Thus, this method effectively removes slow changing ramp voltages (due to leakage etc.) whilst retaining fast changing values caused by dynamic effects in the image.

A schematic of a suitable processor for performing the IDP scheme is shown in FIG. 5.

Performance tests on a prototype system have shown the scheme of the invention to offer considerable performance benefits over the prior art 2-point and 3-point IDP techniques. The prototype employed a 256×128 pixel ferroelectric array as a thermal imager. For compatibility with a standard monitor, with a reset every fourth field as shown in FIG. 4, values of k between 1/128 and 1/1024 were used. This provided a time constant of between 5 and 40 seconds. A comparison of the results obtained from the array both without the scheme of the invention (FIG. 6b) and with the scheme (FIG. 6a) are shown. The image produced using the present scheme is clearly of a higher quality, with the effects of kTC noise substantially eliminated.

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Classifications
U.S. Classification250/208.1, 250/214.00R, 348/296, 348/E05.09, 348/E05.081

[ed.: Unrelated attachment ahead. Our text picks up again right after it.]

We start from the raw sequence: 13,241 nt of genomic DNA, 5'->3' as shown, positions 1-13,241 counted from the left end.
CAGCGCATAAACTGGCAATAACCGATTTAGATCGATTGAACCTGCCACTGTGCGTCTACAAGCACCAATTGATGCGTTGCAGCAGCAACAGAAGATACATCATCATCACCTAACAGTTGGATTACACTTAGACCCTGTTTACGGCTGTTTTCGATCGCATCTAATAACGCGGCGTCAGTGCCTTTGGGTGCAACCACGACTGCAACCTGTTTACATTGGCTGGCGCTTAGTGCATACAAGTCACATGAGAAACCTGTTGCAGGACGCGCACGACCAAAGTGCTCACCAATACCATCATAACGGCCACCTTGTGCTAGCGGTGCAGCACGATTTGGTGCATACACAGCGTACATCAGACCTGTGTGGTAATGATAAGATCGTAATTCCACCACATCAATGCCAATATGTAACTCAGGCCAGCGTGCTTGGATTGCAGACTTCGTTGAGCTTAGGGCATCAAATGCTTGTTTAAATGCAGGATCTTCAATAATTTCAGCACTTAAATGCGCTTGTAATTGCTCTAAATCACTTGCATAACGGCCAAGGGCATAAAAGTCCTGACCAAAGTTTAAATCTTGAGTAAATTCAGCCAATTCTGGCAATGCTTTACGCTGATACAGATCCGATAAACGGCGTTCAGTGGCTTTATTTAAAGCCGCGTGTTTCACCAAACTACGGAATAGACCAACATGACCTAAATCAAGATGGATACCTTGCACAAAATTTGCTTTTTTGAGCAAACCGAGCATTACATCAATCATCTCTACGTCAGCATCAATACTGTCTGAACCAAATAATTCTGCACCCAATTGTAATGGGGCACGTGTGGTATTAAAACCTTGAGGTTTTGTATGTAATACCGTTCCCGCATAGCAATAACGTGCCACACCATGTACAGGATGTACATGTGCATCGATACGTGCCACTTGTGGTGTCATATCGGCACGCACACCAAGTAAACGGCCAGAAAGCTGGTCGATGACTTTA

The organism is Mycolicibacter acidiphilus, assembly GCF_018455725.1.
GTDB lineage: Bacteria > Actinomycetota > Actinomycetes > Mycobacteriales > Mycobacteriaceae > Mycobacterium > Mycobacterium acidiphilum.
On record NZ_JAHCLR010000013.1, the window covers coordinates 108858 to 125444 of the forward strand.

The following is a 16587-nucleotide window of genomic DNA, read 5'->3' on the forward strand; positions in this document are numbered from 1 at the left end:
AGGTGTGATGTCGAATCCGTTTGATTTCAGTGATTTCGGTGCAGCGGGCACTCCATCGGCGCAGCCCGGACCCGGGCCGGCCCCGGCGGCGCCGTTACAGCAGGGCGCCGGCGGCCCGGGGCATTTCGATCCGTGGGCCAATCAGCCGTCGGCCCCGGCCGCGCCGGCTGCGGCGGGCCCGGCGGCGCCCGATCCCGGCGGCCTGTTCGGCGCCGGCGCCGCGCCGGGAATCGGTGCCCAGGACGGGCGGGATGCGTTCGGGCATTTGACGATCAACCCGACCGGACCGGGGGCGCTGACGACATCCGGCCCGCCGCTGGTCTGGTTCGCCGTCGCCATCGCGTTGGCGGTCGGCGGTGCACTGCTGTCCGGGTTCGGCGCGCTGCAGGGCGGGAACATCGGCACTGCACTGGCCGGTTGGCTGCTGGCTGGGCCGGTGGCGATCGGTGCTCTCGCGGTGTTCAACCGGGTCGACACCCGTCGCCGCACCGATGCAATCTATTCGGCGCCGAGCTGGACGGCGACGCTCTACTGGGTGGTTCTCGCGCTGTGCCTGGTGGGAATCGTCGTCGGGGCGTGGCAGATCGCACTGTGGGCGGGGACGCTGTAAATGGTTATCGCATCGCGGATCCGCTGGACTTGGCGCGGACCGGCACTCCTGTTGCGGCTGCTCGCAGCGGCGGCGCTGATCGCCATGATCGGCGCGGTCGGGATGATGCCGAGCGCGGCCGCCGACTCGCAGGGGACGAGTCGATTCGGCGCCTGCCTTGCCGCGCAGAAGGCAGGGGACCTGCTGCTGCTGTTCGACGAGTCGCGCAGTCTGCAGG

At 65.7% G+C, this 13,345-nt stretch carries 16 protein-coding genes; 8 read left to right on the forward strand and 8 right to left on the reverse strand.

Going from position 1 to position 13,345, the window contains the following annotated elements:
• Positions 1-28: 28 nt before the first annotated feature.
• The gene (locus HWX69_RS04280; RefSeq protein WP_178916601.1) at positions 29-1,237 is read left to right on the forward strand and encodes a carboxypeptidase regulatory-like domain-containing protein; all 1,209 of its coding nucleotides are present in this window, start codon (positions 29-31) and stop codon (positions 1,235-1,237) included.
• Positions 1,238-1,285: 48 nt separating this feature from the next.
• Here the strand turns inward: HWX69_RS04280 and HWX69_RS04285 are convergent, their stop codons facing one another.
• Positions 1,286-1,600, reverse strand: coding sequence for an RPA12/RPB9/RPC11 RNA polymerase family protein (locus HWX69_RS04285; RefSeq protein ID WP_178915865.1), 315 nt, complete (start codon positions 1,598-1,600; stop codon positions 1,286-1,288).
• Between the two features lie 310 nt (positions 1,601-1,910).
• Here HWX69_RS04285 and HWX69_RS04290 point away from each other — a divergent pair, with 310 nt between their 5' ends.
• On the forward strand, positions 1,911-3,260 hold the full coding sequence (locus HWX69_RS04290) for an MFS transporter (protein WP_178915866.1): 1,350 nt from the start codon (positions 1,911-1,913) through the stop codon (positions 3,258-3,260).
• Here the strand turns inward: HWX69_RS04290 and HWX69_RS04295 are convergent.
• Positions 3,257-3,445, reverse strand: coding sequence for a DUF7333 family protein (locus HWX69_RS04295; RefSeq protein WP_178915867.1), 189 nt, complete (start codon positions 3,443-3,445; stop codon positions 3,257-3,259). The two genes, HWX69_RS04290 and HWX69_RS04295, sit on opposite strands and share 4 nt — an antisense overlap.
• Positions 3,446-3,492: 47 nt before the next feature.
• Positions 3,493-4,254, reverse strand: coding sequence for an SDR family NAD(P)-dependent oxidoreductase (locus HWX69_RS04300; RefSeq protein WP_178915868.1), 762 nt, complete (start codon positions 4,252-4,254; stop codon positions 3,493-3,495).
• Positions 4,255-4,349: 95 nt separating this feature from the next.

International ClassificationH04N5/365, H04N5/363, H04N5/33, G01J5/48
Cooperative ClassificationH04N5/3651, H04N5/363, H04N5/33
European ClassificationH04N5/363, H04N5/365A, H04N5/33
Legal Events
DateCodeEventDescription
Apr 12, 2011FPExpired due to failure to pay maintenance fee
Effective date: 20110218
Feb 18, 2011LAPSLapse for failure to pay maintenance fees
Sep 27, 2010REMIMaintenance fee reminder mailed
Jul 12, 2006FPAYFee payment
Year of fee payment: 4
Sep 8, 2000ASAssignment
Owner name: SECRETARY OF STATE FOR DEFENCE, THE, GREAT BRITAIN
Free format text: ASSIGNMENT OF ASSIGNORS INTEREST;ASSIGNOR:MANNING, PAUL A.;REEL/FRAME:011140/0177
Effective date: 20000822
Owner name: SECRETARY OF STATE FOR DEFENCE, THE FARNBOROUGH DE